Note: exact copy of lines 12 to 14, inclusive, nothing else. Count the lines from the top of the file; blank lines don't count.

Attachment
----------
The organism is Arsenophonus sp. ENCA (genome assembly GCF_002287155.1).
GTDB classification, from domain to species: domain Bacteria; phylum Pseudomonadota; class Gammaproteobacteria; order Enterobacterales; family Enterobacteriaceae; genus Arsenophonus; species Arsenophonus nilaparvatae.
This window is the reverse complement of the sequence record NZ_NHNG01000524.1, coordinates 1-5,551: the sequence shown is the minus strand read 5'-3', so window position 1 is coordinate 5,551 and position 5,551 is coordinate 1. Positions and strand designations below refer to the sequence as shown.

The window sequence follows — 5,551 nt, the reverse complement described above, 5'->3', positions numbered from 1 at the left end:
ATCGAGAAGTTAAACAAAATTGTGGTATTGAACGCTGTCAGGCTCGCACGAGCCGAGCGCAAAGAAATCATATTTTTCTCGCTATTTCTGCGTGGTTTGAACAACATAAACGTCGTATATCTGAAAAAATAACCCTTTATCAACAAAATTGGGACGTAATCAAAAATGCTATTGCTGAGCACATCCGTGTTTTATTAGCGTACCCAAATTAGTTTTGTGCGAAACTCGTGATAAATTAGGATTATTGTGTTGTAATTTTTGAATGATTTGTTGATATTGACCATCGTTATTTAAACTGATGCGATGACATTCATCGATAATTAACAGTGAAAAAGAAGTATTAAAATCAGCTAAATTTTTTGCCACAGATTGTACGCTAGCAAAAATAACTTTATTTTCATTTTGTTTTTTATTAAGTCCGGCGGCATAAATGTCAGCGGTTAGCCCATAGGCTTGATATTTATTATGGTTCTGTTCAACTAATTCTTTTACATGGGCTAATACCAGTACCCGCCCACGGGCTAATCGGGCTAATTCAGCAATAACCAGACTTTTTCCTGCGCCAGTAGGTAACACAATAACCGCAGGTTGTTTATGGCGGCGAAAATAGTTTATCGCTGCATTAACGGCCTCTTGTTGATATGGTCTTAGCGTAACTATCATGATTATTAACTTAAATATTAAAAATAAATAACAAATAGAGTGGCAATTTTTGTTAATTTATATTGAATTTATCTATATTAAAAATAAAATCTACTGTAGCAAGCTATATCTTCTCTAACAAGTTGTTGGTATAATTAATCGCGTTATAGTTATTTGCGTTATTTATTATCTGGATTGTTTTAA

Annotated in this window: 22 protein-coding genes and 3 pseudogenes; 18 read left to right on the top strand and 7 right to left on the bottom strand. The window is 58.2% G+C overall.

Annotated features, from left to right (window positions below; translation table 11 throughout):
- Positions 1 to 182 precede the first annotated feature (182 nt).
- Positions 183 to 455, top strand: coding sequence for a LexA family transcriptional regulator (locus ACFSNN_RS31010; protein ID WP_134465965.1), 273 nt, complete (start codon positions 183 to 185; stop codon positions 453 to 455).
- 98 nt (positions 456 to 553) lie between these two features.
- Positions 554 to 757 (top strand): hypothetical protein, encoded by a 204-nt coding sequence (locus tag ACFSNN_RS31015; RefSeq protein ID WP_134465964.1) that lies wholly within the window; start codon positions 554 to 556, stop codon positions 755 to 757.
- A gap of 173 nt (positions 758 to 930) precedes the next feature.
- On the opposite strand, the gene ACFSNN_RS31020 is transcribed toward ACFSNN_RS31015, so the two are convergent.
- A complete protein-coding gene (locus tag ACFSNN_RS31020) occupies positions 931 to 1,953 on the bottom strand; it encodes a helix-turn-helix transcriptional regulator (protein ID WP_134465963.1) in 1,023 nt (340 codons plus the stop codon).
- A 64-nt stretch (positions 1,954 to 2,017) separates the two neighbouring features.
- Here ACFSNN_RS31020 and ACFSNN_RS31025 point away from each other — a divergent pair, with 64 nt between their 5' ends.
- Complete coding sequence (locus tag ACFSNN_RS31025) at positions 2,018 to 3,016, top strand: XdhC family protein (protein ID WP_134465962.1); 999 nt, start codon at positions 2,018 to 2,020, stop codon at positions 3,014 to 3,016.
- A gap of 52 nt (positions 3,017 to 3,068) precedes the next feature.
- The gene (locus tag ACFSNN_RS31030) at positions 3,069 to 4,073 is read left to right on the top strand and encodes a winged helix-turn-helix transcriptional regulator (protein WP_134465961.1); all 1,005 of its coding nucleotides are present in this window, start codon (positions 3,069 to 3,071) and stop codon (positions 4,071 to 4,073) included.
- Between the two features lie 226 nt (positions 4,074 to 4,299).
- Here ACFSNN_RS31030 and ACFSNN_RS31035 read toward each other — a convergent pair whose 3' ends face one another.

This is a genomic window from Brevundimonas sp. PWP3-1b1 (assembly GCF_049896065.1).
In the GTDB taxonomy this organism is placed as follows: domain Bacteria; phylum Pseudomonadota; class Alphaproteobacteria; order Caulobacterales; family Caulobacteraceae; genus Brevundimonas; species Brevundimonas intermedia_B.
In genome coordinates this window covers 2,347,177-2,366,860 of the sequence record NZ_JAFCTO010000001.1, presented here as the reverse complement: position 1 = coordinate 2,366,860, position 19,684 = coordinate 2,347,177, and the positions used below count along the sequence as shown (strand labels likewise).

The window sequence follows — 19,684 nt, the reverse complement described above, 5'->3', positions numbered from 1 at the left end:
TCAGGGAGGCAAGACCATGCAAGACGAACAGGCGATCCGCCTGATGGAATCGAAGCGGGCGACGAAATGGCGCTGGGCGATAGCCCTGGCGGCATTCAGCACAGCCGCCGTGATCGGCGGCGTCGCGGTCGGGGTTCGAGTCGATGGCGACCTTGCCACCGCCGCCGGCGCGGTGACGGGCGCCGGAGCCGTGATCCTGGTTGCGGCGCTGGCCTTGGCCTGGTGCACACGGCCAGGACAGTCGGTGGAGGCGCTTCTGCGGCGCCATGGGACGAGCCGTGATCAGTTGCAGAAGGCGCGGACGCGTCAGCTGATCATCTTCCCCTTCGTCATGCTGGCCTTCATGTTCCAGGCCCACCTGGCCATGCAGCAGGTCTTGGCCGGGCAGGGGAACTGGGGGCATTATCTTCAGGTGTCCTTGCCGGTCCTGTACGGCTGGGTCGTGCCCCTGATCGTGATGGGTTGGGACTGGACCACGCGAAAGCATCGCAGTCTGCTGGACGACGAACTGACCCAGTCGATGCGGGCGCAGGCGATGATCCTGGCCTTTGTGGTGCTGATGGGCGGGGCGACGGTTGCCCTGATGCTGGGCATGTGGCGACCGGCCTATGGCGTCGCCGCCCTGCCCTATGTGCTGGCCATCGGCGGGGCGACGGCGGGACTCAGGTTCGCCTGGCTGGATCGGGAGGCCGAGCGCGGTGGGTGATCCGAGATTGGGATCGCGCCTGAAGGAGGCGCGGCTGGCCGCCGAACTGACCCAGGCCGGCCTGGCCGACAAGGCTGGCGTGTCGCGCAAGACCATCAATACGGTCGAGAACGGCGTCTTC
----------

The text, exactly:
- A gap of 173 nt (positions 758 to 930) precedes the next feature.
- On the opposite strand, the gene ACFSNN_RS31020 is transcribed toward ACFSNN_RS31015, so the two are convergent.
- A complete protein-coding gene (locus tag ACFSNN_RS31020) occupies positions 931 to 1,953 on the bottom strand; it encodes a helix-turn-helix transcriptional regulator (protein ID WP_134465963.1) in 1,023 nt (340 codons plus the stop codon).